A panel of three judges from the 6th District Court of Appeal overturned all of Herzog’s convictions in August 2004, saying that Herzog was “coerced” while being interviewed by San Joaquin County Sheriff’s investigators in 1999. The appellate court ordered a retrial in the Vanderheiden case only.

The appellate court ruled that Herzog was “coerced” by sheriff’s investigators while being questioned about the Cavanaugh, King and Howell deaths, but not while being questioned in Vanderheiden’s death.

The appellate court ordered a retrial for Herzog in the murder of Vanderheiden, 25, who disappeared on Nov. 14, 1998.

Herzog accepted a plea bargain on Nov. 24, 2004 and pleaded guilty to voluntary manslaughter in connection with Vanderheiden’s death. He also pleaded guilty to being an accessory to the Cavanaugh, King and Howell murders, and to furnishing methamphetamine to Vanderheiden shortly before she died.

Herzog was sentenced to 14 years in state prison, with credit for six years served.

Herzog’s childhood friend, Wesley Shermantine Jr., 45, was convicted in 2001 of Vanderheiden’s, King’s and Cavanaugh’s murders. He was also convicted of murdering Chevelle “Chevy” Wheeler, 16, of Stockton.

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11 comments:

  • Jay Samone posted at 10:48 am on Sat, Jan 21, 2012.

    Jay Samone Posts: 359

    Brian - you're correct in that he knew exactly where the victims are. Shermantine just wants MONEY. That's it. Nothing more - not notoriety, credit, etc - he just wants MONEY. That's all he's ever said when it comes to giving up locations. Pay his family and he'll talk. That's exactly what Padilla did - he offered him money and I bet he took it. That's why he's talking now.

    The reason why he was living on state property was because no county would take him. Usually parolees are released to the carea of commitment, but San Joaquin County fought to prevent him from being released into the area. All surrounding counties refused to take him, so the only way he would be able to be paroled was to house him on grounds and supervise him there.

     
  • Brian Dockter posted at 8:19 am on Sat, Jan 21, 2012.

    Brian Dockter Posts: 2740

    Jay,

    Thanks for clarifying things. But it supports my theory even more. The fact that he never gave up any information doesn't mean he didn't know where Cindy's body is.
    And the fact he was" intellecually slow" reveals to me he was torn between giviing up the location of her remains and remaing silent out of fear if he did say something, Shermentine amy have found some way to have him taken out. Curious he was put on parole yet he lived in a trailer in the immediate area of a prison. Also, I find it curious Shermantine is willing to cough up the location of her remains now that Herzog is dead. It seems to me he wants all of the credit.

     
  • Jay Samone posted at 8:58 am on Fri, Jan 20, 2012.

    Jay Samone Posts: 359

    To Steve and Brian: The article talks alittle about the reason why Herzog was released, so to make it clearer, Herzog was deemed "intellectually slow" and he claimed he "didn't understand" what was going when he was originally questioned and was a puppet of shermantine's stating he helped Shermantine out of fear of what would happen to him. After a couple of appeals, the appelate court stated he was coerced into "admitting" guilt without proper representation and his 70+ year sentence was reduced to a 14 yr manslaughter charge. Because CDCR has a day for day "good time credit" policy, he was released on parole after spending 8 yrs in prison. THAT is how it happened. He never gave up any information on any of their victims or their locations.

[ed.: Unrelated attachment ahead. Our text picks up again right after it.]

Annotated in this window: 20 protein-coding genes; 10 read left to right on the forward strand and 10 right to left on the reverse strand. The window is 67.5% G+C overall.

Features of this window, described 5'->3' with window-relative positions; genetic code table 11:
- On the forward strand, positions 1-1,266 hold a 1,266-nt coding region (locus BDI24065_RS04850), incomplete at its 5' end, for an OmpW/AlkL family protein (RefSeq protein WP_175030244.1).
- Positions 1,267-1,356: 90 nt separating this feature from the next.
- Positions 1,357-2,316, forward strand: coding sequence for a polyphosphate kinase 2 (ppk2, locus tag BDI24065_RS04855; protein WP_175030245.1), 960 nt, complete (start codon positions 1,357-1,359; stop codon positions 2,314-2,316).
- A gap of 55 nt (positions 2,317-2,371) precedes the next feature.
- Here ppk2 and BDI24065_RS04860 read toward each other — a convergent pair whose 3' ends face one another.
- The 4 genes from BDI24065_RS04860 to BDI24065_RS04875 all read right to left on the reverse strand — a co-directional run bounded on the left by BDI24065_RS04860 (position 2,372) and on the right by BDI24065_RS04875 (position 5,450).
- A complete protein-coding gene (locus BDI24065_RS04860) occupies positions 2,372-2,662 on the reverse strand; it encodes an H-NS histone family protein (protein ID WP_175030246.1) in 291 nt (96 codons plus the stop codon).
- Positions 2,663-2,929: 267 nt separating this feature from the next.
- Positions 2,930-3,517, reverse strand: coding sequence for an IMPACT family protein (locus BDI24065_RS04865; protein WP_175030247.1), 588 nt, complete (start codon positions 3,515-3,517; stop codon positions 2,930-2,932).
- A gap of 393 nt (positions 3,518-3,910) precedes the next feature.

• Brian Dockter posted at 7:10 am on Thu, Jan 19, 2012.

    Brian Dockter Posts: 2740

    Yep Steve. How did this happen? I suspect it may have been some kind of deal Herzog made with the courts and his attorneys. He was supposed to reveal where Cindy's remains were. That's my take.

     
  • Steve Schmidt posted at 7:56 pm on Wed, Jan 18, 2012.

    Steve Schmidt Posts: 2238

    How the HELLL did this guy get paroled after less than ten years in prison for four murders?

    People do more time than that for possessing marijuana. This truly is a world turned upside down that we live in.

     
  • roy bitz posted at 8:47 pm on Tue, Jan 17, 2012.

    roy bitz Posts: 489

    I know water boarding has been a segment of our military pilot trainning program and I assume it still is. We can water board our military pilots but not these clowns??? Please!

     
  • roy bitz posted at 8:40 pm on Tue, Jan 17, 2012.

    roy bitz Posts: 489

    I agree with Joe---this guy and Shermintine should have been forced tell where the body is so at least the family could have closure and CIndy a proper resting place.
    Our legal system may be the best in the world but it needs fixing in cases such as this one.
    Waterbord Shermantine NOW-- while he is still alive.

     
  • Mike Adams posted at 5:36 pm on Tue, Jan 17, 2012.

    Mike Adams Posts: 1271

    Good!! Hope he likes He l l !!

     
  • Kevin Paglia posted at 5:33 pm on Tue, Jan 17, 2012.

    Kevin Paglia Posts: 1880

    I've got no problem with the death penalty for proven, real threats like this killer. Too bad Ric sees a scared husband and wife as equal to and deserving the same fate as this convicted killer.

    In my opinion the death penalty is not used enough in cases like this where proof is overwhelming. It is the old Texas joke of putting in an express line for scum who are real and extreme threats to others.

     
  • Joe Baxter posted at 3:58 pm on Tue, Jan 17, 2012.

    Joe Baxter Posts: 1795

    They should have waterboarded this guy until he gave up the location of of Cyndi. Then they should have called me, I would have gladly kicked the chair from under his feet. Now the last puke who knows the whole story needs to be meet the same fate. A waste of oxygen and taxpayers money.

     
  • Patrick W Maple posted at 2:07 pm on Tue, Jan 17, 2012.

    Pat Maple Posts: 1804

    Good...the damage he did to this family and friends was enormous...the pain and suffering continues and now will continue forever. His refusal to reveal where he and his accomplice hid the young Cindy Vanderheiden's body deserves the hightest amount of scorn that could be placed on the piece of garbage he was.